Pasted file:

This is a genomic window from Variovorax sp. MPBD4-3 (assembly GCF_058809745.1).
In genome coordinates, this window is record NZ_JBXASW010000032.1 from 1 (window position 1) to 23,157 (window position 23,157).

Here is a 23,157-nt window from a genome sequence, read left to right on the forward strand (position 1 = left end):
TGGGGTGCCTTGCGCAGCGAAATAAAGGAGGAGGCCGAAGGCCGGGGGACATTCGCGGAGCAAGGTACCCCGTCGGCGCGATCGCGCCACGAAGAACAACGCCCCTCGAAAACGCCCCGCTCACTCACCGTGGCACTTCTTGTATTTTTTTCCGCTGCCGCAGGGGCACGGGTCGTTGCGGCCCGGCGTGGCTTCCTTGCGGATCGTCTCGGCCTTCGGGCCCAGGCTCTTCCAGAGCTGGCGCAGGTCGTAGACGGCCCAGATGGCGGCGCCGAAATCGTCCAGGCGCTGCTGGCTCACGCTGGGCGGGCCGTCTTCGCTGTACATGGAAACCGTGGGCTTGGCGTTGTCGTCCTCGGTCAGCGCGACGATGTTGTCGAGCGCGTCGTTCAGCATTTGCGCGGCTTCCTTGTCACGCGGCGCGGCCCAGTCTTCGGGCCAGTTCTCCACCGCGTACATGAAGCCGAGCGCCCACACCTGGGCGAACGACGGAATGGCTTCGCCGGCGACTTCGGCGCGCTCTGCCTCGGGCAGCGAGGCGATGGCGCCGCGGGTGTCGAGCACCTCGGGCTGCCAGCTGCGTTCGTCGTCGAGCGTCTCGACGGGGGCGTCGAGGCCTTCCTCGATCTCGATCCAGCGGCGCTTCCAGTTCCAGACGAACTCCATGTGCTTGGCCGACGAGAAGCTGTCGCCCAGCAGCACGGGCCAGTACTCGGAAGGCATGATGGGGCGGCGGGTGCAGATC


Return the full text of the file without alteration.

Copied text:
This is a genomic window from Variovorax sp. MPBD4-3 (assembly GCF_058809745.1).
In genome coordinates, this window is record NZ_JBXASW010000032.1 from 1 (window position 1) to 23,157 (window position 23,157).

Here is a 23,157-nt window from a genome sequence, read left to right on the forward strand (position 1 = left end):
TGGGGTGCCTTGCGCAGCGAAATAAAGGAGGAGGCCGAAGGCCGGGGGACATTCGCGGAGCAAGGTACCCCGTCGGCGCGATCGCGCCACGAAGAACAACGCCCCTCGAAAACGCCCCGCTCACTCACCGTGGCACTTCTTGTATTTTTTTCCGCTGCCGCAGGGGCACGGGTCGTTGCGGCCCGGCGTGGCTTCCTTGCGGATCGTCTCGGCCTTCGGGCCCAGGCTCTTCCAGAGCTGGCGCAGGTCGTAGACGGCCCAGATGGCGGCGCCGAAATCGTCCAGGCGCTGCTGGCTCACGCTGGGCGGGCCGTCTTCGCTGTACATGGAAACCGTGGGCTTGGCGTTGTCGTCCTCGGTCAGCGCGACGATGTTGTCGAGCGCGTCGTTCAGCATTTGCGCGGCTTCCTTGTCACGCGGCGCGGCCCAGTCTTCGGGCCAGTTCTCCACCGCGTACATGAAGCCGAGCGCCCACACCTGGGCGAACGACGGAATGGCTTCGCCGGCGACTTCGGCGCGCTCTGCCTCGGGCAGCGAGGCGATGGCGCCGCGGGTGTCGAGCACCTCGGGCTGCCAGCTGCGTTCGTCGTCGAGCGTCTCGACGGGGGCGTCGAGGCCTTCCTCGATCTCGATCCAGCGGCGCTTCCAGTTCCAGACGAACTCCATGTGCTTGGCCGACGAGAAGCTGTCGCCCAGCAGCACGGGCCAGTACTCGGAAGGCATGATGGGGCGGCGGGTGCAGATC